- Written by Chris Eberle
- Published on 21 November 2011
The Optoma HD33 3D DLP Projector On The Bench
Equipment used: EyeOne Pro spectrophotometer, CalMAN Professional 3.7 analysis software, Accupel HDG-3000 signal generator, Spears & Munsil Benchmark Blu-ray disc.
All measurements were taken off the screen (Carada Brilliant White, gain 1.4) from the seating position (10 feet back). Video processing tests were performed using an Oppo BDP-93 connected directly to the projector and set to Source Direct mode.
I used the Cinema mode as it provided the best starting point for calibration. All settings were at factory defaults. As I mentioned previously, PureColor was set to 1, which was more accurate than Off. Pre-calibration color measured fairly well with only small deviations from the Rec 709 spec. The only flaw in the luminance chart is green which is quite a bit below the correct level.
The below graph shows the grayscale using the Warm color temp preset and the Standard gamma setting. Even though it runs a bit too warm, tracking is excellent. The gamma shown here would result in grayish blacks and poor overall contrast.
After calibration of the grayscale and gamma, secondary colors line up better with the exception of cyan. I was unable to correct this since the HD33 lacks a CMS. Also, since my pattern generator only sends RGB signals over HDMI, I didn’t have the color and tint controls available.
When the CIE chart is corrected for the Optoma’s actual primaries, yellow and magenta are spot-on. Cyan is still off though. I attribute this to the under-luminance of the green primary.
After literally 10 minutes of adjustment, I achieved the below grayscale and gamma measurements – fantastic! This is amazing performance for a projector that only costs $1499. All I had to do to correct the gamma is set the Standard Offset to -1, one click below default. This quality of grayscale tracking is usually found only in far more expensive displays.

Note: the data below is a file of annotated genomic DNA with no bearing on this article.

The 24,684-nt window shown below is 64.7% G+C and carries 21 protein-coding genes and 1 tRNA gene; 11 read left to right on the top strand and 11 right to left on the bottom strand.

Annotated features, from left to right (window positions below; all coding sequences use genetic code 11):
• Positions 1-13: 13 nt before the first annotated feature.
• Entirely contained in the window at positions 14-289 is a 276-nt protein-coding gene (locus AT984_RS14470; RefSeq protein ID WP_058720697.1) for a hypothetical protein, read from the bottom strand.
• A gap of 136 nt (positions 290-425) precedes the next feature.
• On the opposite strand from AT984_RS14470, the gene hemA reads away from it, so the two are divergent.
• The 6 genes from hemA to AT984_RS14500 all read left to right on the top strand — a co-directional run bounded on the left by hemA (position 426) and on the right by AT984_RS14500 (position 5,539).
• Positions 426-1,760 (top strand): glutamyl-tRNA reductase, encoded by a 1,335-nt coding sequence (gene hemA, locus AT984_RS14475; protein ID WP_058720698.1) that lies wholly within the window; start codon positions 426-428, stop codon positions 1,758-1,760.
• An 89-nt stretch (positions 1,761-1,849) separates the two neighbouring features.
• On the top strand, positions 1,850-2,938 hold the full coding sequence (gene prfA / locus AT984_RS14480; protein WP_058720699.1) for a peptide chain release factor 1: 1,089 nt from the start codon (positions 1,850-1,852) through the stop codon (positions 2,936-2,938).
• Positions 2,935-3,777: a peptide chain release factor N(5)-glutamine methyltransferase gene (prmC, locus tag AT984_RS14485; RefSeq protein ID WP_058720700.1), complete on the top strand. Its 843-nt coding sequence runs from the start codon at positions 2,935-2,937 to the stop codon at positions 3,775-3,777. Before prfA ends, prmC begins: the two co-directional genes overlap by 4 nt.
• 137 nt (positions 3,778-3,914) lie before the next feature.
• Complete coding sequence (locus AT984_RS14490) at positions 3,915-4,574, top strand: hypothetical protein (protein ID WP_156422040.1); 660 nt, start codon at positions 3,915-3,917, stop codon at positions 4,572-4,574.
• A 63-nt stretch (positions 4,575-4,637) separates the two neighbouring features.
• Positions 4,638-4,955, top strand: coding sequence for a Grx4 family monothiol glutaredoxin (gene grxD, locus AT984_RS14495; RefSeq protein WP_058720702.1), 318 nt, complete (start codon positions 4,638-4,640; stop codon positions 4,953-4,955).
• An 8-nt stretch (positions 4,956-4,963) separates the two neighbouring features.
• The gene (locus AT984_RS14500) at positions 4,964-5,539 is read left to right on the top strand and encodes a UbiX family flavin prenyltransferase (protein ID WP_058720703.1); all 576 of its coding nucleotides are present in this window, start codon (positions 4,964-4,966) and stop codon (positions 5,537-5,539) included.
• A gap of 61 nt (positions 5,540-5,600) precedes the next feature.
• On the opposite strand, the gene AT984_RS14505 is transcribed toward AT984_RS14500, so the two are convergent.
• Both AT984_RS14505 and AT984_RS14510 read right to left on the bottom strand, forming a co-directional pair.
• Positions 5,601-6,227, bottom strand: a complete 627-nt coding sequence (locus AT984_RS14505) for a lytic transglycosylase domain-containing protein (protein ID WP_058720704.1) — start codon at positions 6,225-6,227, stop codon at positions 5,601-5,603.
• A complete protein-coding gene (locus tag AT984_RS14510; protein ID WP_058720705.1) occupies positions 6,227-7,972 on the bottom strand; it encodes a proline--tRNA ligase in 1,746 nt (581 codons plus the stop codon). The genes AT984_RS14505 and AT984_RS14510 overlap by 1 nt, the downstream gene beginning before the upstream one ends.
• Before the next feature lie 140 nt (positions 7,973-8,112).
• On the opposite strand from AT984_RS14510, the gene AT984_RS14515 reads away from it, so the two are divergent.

The HD33 doesn’t do much in the way of video processing besides basic scaling and de-interlacing. Only the 24p cadence and the horizontal mixed content clips displayed correctly. This is not a big deal given the plethora of video processing solutions available in many Blu-ray players and AV receivers. The only other significant flaw was a failure to display above-white or below-black information. I tried every combination of settings and was unable to see these signals. I verified with Optoma that this is intentional.
Contrast performance was very good given the HD33’s high light output. Minimum black measured .006fL which is only fair though typical for a DLP. The deepest blacks are found in LCoS and LCD projectors. With a max calibrated level of 29.29fL, the contrast ratio is then 4881:1, which exceeds Optoma’s specification. Screen uniformity was very good with only a very slight green tint towards the right side of the screen in a full-field white pattern. This was not visible in any of the content I watched. The lens is quite good for a projector in this price range. I could see no chromatic aberrations in crosshatch patterns and focus was sharp from edge to edge.